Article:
New Jersey Picks Offshore Wind Transmission Project Proposed by Shell, EDF and JCP&L

The New Jersey Board of Public Utilities (NJBPU) has selected an offshore wind transmission project proposed by Mid-Atlantic Offshore Development, a joint venture of EDF Renewables-North America and Shell New Energies US, and Jersey Central Power & Light (JCP&L) Company.

For illustrative purpose only; Photo source: Siemens/TenneT (archive)
  • Offshore infrastructure to be built by Shell and EDF Renewables, power delivered to JCP&L’s grid
  • Shell and EDF Renewables also developing the Atlantic Shores offshore wind farms

The project, called the Larrabee Tri-Collector Solution (LTCS), is estimated to cost USD 504 million. The necessary onshore grid upgrade projects are estimated to cost USD 568 million, for a total of USD 1.07 billion for the full LTCS.

The NJBPU awarded onshore grid upgrade projects to Atlantic City Electric, BGE, LS Power, PECO, PPL, PSE&G, and Transource.

According to information available on JCP&L’s website, the offshore transmission solution involves new offshore transmission infrastructure built by Mid-Atlantic Offshore Development, with JCP&L then carrying the electricity to existing substations, where it will enter the grid.

Under the proposal, 100 per cent of JCP&L’s transmission involvement would utilise existing infrastructure or rights-of-way, resulting in no greenfield development. JCP&L’s solution will be implemented over a period of eight years to align with the planned schedule for offshore wind procurements.

In its press release announcing the selected projects, the NJBPU said a key component of the decision was to require a successful bidder to New Jersey’s third offshore wind generation solicitation to pre-build a single corridor from the shore crossing to the LTCS, which will reduce environmental impact, community disruption, and permitting risks.

The State’s third offshore wind generation solicitation was postponed to Q1 2023 earlier this year to allow for the process of selecting the transmission solution to be completed and the outcome incorporated into the guidance documents for the solicitation of offshore wind projects.

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The selected transmission projects are estimated to save New Jersey ratepayers USD 900 million compared to the cost of transmission without utilising this coordinated approach through the State Agreement Approach (SAA).

Under the SAA process, PJM Interconnection designed the transmission solicitation together with NJBPU staff that was issued in April 2021 and closed in September 2021. During the application period, proposals for 80 projects were received from 13 transmission developers.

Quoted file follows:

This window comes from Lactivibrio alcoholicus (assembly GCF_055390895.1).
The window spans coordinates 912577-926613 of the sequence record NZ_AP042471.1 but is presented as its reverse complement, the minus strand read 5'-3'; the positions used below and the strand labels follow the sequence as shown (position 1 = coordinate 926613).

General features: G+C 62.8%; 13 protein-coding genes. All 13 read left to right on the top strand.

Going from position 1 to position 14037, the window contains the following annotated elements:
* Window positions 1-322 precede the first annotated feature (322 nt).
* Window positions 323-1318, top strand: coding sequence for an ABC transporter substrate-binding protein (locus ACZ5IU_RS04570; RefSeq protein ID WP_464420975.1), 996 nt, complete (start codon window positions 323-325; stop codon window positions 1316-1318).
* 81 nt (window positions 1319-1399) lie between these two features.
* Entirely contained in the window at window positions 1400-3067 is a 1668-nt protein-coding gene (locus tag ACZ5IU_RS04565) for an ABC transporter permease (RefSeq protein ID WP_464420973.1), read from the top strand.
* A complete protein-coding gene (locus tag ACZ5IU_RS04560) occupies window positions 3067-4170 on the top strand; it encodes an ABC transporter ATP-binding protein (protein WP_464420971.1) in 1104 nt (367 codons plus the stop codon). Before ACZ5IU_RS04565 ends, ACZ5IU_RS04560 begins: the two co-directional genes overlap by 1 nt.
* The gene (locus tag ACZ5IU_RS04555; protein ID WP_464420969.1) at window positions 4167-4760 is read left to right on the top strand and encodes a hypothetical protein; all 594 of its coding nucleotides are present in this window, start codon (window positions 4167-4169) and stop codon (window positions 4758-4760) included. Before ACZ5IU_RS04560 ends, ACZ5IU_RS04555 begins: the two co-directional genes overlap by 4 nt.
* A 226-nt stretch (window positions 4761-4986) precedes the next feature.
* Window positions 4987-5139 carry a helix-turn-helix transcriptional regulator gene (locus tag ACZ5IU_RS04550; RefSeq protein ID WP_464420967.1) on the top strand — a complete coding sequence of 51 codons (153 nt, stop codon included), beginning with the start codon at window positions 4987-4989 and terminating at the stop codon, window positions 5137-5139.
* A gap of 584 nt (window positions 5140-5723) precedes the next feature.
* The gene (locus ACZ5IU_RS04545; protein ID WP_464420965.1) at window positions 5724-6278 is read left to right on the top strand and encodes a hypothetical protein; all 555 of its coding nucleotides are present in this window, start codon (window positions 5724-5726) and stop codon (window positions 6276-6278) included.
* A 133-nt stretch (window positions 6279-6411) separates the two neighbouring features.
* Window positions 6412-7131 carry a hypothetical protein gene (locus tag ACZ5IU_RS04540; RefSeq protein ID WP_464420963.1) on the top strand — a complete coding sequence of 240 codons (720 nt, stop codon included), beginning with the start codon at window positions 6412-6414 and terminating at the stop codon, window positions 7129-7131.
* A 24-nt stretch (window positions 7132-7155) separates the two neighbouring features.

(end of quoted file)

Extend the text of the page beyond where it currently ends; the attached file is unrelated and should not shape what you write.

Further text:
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The coordinated transmission solution will minimise cost and other impacts while supporting the continued expansion of offshore wind energy in the state, the NJBPU emphasised.

The projects selected now were determined to best meet the goals of the SAA solicitation and will result in a more efficient and cost-effective means of achieving 7.5 GW of offshore wind generation capacity by 2035, the State’s offshore wind goal at the time of launching the solicitation.

Since then, New Jersey has increased its offshore wind target, replacing the 2035 ambition with 11 GW by 2040.

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The NJBPU said that it had directed its staff to begin necessary preliminary steps to support a future SAA solicitation, to enable the transmission of New Jersey’s new and expanded goal of 11 GW by 2040, and to continue its engagement with other states, regional grid operators, and other stakeholders regarding a regional approach to offshore wind transmission.

New Jersey is the first US state to fully align its offshore wind transmission goals with its regional grid operator’s planning process, and the projects selected now represent the first-of-its-kind coordinated transmission solution to get offshore wind-generated energy to the New Jersey grid.

As for Shell and EDF Renewables, the companies are already involved in New Jersey’s offshore wind sector as they hold development rights for an offshore wind zone located some 14 to 32 kilometres off the New Jersey coast, between Barnegat Light and Atlantic City, through their Atlantic Shores Offshore Wind joint venture.

The lease area can accommodate more than 3 GW of offshore wind capacity, according to Atlantic Shores.

Back in June 2021, the New Jersey Board of Public Utilities (NJBPU) awarded Atlantic Shores with 1,510 MW of offshore wind capacity as part of the State’s second offshore wind solicitation.

A few months later, the Bureau of Ocean Energy Management (BOEM) started an environmental review of two of the joint venture’s projects proposed to built offshore New Jersey: Atlantic Shores Offshore Wind Project 1, which was already selected by the NJBPU, and Atlantic Shores Offshore Wind Project 2, which EDF Renewables and Shell are developing to support the future offshore wind generation solicitations in New Jersey.

This year, the Shell-EDF Renewables partnership was also announced as one of the provisional winners in the record-breaking lease sale in the New York Bight.

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